Growing Up Italian

Growing up in an Italian household was enjoyable yet left me rolling my eyes on other days. I’m not full blooded Italian, more like 25%. If you asked my father however, you would think we arrived on the Santa Maria and have a direct line to the Pope.

When I first saw My Big Fat Greek Wedding, I laughed until I cried simply because I recognized many of the similarities like the Windex (my father’s Windex was wd-40) and the plastic covered furniture (Aunt Bea’s furniture was ALWAYS covered).

Weekends were spent at the Italian American club. My father was well liked by all and had NO PROBLEM fitting in. Not only did he have black hair, brown eyes and olive skin but also ran a successful Italian restaurant. Me on the other hand, I have always bordered on Albino status, blue eyes and blonde hair.  But nature thought it would be adorable to give me a Roman nose. I’ve hated that nose since day 1. I’m constantly looking at my oldest’s profile to see if there is a bump in his nose too. I guess I really can’t complain considering my sister should really have the last name of O’Reilly or something. She was born with an adorable, perfect nose, red hair and freckles. You would fall off your chair in laughter if you saw her and I told you she is Italian.

Dating was a joke. Meeting my father also meant simultaneously meeting my Godfather as well as my sister’s Godfather. My middle sister’s Godfathers were never invited into these meetings as her first Godfather was a clown (no joke). After he was fired from the gig for lack of enthusiasm on being a Godfather, our cousin assumed the roll.  Being that he was a gentle, unintimidating, non-Italian, he wasn’t invited either as he didn’t quite give off the vibe my father was looking for.

Every year we looked forward to the Italian festival. For some bizarre reason, our chapter of the Italian-American club was responsible for not only making Italian period costumes ranging from the Roman era to the 18th century, but we would model these costumes at our local Italian festival AND at several festivals that were within driving distance. At the time, my sisters and I LOVED doing this. We would call ourselves models.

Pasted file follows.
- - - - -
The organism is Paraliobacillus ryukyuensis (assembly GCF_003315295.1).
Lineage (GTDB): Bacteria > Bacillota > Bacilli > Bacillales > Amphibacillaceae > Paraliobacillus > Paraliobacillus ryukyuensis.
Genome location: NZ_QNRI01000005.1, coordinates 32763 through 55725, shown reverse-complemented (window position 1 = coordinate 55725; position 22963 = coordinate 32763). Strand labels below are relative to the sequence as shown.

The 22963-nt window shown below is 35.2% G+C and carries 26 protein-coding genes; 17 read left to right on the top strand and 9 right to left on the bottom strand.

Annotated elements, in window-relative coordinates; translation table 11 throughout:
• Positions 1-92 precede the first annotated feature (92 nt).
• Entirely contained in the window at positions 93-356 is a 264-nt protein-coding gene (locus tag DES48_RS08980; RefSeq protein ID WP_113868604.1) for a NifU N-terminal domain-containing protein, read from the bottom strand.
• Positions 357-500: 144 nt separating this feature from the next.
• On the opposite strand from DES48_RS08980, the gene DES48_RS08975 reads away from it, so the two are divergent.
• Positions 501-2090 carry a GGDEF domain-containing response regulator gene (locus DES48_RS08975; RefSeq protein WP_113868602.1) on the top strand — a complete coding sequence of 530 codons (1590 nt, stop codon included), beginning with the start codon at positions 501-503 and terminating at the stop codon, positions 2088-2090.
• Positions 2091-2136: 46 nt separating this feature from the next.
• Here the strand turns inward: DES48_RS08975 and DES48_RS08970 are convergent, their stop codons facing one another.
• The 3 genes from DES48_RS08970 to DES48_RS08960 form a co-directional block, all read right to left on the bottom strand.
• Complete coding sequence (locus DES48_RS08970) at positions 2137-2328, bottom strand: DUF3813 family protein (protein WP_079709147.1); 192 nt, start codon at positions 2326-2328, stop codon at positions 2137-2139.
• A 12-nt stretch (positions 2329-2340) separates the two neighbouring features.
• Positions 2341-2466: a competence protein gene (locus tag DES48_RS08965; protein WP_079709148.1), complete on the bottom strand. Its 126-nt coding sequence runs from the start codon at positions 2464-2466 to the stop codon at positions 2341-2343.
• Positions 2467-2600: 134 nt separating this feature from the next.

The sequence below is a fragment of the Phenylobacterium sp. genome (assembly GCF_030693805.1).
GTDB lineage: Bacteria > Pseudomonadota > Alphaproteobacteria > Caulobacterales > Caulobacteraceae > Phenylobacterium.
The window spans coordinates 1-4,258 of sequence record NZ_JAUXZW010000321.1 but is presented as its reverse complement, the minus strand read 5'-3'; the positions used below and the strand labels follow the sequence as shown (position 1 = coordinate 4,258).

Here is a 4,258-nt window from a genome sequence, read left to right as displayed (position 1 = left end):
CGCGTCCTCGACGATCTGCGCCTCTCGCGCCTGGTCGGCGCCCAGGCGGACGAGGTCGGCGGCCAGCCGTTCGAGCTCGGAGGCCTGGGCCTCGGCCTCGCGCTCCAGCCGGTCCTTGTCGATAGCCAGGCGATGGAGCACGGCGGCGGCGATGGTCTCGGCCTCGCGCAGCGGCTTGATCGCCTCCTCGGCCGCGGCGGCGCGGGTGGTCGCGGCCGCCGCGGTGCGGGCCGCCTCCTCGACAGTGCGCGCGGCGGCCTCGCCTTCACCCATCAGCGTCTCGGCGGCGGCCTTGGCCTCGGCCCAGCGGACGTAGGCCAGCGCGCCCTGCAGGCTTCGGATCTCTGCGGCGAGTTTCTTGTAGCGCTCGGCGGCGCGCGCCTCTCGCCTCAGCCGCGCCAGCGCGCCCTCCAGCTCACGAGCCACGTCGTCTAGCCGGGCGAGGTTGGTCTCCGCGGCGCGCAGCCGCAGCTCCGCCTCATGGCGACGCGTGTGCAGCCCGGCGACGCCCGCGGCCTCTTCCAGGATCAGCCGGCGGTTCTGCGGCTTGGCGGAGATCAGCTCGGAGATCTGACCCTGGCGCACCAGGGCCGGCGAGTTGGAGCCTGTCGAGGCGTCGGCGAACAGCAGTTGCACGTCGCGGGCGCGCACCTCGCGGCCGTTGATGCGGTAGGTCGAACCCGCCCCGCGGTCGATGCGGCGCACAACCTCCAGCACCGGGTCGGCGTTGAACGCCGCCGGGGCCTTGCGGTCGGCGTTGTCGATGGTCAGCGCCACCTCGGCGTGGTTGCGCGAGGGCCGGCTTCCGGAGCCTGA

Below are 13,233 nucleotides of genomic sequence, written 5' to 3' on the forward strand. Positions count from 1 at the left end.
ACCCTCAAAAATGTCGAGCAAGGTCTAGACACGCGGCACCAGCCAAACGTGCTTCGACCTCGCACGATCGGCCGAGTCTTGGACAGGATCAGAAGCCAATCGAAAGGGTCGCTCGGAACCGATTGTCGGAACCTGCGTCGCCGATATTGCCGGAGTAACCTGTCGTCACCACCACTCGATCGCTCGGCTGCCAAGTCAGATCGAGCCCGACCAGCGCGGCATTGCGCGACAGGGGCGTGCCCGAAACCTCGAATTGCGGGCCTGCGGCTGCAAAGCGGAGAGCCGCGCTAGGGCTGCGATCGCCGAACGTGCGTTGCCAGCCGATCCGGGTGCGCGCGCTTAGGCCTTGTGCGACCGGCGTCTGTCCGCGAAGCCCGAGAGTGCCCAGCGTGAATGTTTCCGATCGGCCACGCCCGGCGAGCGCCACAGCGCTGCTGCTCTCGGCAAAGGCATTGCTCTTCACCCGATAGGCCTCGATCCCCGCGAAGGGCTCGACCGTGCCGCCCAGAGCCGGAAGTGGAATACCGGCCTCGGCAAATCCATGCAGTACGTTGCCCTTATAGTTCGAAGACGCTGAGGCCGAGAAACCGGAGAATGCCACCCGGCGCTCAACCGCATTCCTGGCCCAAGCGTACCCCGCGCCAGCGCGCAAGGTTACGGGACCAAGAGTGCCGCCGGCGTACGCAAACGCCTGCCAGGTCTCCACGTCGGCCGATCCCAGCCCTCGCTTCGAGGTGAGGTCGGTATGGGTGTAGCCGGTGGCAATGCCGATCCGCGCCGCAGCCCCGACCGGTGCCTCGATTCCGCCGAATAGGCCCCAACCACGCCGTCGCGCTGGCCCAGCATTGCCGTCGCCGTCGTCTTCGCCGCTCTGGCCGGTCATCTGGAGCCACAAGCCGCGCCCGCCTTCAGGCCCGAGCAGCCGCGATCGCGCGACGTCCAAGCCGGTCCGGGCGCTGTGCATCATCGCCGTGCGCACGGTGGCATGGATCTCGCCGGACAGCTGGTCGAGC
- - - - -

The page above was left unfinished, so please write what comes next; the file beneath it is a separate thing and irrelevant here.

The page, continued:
“Oh sorry, I can’t go to your Chuckie Cheese party. I have a modeling gig this weekend.”

I look back on it and think, this was really odd. This was like a traveling renaissance festival which made it extra odd.

Additional truths growing up Italian:

  • You will be Catholic.
  • You will love pizzelle cookies….even if you don’t love pizzelle cookies. Never had a pizzelle? Imagine a fortune cookie, only blander in taste, shaped like a doily.
  • It’s o.k. that you drink alcohol before you become a teenager, contingent upon it being red wine and being the “Jr. Miss” glass.
  • Someone in your family is not your family. For me, I had Jesse, Uncle Ray, Aunt Mary and Uncle Fish (don’t ask).
  • Someone in your family is named Tony and/or Gina.
  • There is no such thing as maximum occupation with regards to weddings, Holidays or events.
  • Expect the elders to ask* you every time you see them:
    • how much you make
    • how much your car cost
    • who you are dating and for how long
    • the cost of anything significant

*all of these are perfectly acceptable questions and you are disrespectful if you do not answer

So how about you? What is indicative of your heritage? I’d love to learn something new tonight!

8 thoughts on “Growing Up Italian

  1. I am 50% Italian – my dad moved to the US from Italy in the 50s, he is 100% Italian (obviously). Mom is 100% Ukranian.

    But… very few of the above Italian-isms apply. Which is a bit surprising.

    We occasionally went to church when I was little, but by the time I was about 10, we never went. Non-practicing Catholic, Dad used to say. I was never confirmed. And I don’t identify with any religion now… my kids are not baptized.

    I do like pizzelles but not as much as my Scottish/English/Canadian/German husband does! Mom makes them and they are not bland at all… they are yummy. Maybe she uses extra vanilla… but they are delicious.

    Names… does Gianna count?

    I had a very small wedding… less than 50 people total.

    I don’t remember anyone asking about my financial situation or anything. Maybe about the dating thing.

    Interesting how some incorporate so many heritage-related traditions and some, very few!

    Dad did speak Italian… and I regret never learning so I could talk to him… without anyone else in the house understanding. 🙂 hahhaa

    Liked by 1 person

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